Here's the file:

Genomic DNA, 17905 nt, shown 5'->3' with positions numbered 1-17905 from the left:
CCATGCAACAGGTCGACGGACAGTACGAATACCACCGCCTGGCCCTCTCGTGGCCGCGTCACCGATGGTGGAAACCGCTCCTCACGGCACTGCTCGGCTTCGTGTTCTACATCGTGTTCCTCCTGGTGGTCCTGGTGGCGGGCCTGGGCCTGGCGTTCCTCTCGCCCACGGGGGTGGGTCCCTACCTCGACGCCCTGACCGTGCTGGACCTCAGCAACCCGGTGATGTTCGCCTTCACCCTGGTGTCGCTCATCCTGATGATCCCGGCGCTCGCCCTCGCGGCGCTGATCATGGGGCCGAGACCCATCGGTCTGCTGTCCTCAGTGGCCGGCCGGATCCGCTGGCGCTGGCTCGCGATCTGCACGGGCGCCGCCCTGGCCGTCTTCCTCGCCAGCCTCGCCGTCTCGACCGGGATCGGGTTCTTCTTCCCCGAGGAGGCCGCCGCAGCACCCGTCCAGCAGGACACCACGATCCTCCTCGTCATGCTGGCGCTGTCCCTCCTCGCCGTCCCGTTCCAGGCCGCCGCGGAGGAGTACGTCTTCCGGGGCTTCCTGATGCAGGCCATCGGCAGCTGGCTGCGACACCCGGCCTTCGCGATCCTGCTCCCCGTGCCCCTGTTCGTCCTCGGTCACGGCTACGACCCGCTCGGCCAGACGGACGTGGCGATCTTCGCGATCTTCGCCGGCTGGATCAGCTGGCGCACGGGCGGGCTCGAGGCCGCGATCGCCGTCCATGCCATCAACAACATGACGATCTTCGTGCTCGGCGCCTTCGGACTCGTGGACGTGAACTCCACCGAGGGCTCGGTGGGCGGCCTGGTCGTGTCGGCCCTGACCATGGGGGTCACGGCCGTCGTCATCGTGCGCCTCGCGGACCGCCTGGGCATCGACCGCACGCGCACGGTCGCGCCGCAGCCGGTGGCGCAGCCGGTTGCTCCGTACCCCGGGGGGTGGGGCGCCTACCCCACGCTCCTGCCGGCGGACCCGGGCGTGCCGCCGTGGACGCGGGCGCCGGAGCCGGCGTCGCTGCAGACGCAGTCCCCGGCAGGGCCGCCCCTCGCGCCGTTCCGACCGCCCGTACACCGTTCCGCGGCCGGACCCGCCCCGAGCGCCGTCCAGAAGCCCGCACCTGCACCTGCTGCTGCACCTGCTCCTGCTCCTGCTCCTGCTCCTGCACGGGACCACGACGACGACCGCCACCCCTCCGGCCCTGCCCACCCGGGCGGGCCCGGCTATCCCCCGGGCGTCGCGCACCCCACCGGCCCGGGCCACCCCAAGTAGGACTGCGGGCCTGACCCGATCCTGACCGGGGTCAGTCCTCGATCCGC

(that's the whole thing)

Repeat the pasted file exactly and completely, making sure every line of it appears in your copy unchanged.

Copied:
Genomic DNA, 17905 nt, shown 5'->3' with positions numbered 1-17905 from the left:
CCATGCAACAGGTCGACGGACAGTACGAATACCACCGCCTGGCCCTCTCGTGGCCGCGTCACCGATGGTGGAAACCGCTCCTCACGGCACTGCTCGGCTTCGTGTTCTACATCGTGTTCCTCCTGGTGGTCCTGGTGGCGGGCCTGGGCCTGGCGTTCCTCTCGCCCACGGGGGTGGGTCCCTACCTCGACGCCCTGACCGTGCTGGACCTCAGCAACCCGGTGATGTTCGCCTTCACCCTGGTGTCGCTCATCCTGATGATCCCGGCGCTCGCCCTCGCGGCGCTGATCATGGGGCCGAGACCCATCGGTCTGCTGTCCTCAGTGGCCGGCCGGATCCGCTGGCGCTGGCTCGCGATCTGCACGGGCGCCGCCCTGGCCGTCTTCCTCGCCAGCCTCGCCGTCTCGACCGGGATCGGGTTCTTCTTCCCCGAGGAGGCCGCCGCAGCACCCGTCCAGCAGGACACCACGATCCTCCTCGTCATGCTGGCGCTGTCCCTCCTCGCCGTCCCGTTCCAGGCCGCCGCGGAGGAGTACGTCTTCCGGGGCTTCCTGATGCAGGCCATCGGCAGCTGGCTGCGACACCCGGCCTTCGCGATCCTGCTCCCCGTGCCCCTGTTCGTCCTCGGTCACGGCTACGACCCGCTCGGCCAGACGGACGTGGCGATCTTCGCGATCTTCGCCGGCTGGATCAGCTGGCGCACGGGCGGGCTCGAGGCCGCGATCGCCGTCCATGCCATCAACAACATGACGATCTTCGTGCTCGGCGCCTTCGGACTCGTGGACGTGAACTCCACCGAGGGCTCGGTGGGCGGCCTGGTCGTGTCGGCCCTGACCATGGGGGTCACGGCCGTCGTCATCGTGCGCCTCGCGGACCGCCTGGGCATCGACCGCACGCGCACGGTCGCGCCGCAGCCGGTGGCGCAGCCGGTTGCTCCGTACCCCGGGGGGTGGGGCGCCTACCCCACGCTCCTGCCGGCGGACCCGGGCGTGCCGCCGTGGACGCGGGCGCCGGAGCCGGCGTCGCTGCAGACGCAGTCCCCGGCAGGGCCGCCCCTCGCGCCGTTCCGACCGCCCGTACACCGTTCCGCGGCCGGACCCGCCCCGAGCGCCGTCCAGAAGCCCGCACCTGCACCTGCTGCTGCACCTGCTCCTGCTCCTGCTCCTGCTCCTGCACGGGACCACGACGACGACCGCCACCCCTCCGGCCCTGCCCACCCGGGCGGGCCCGGCTATCCCCCGGGCGTCGCGCACCCCACCGGCCCGGGCCACCCCAAGTAGGACTGCGGGCCTGACCCGATCCTGACCGGGGTCAGTCCTCGATCCGC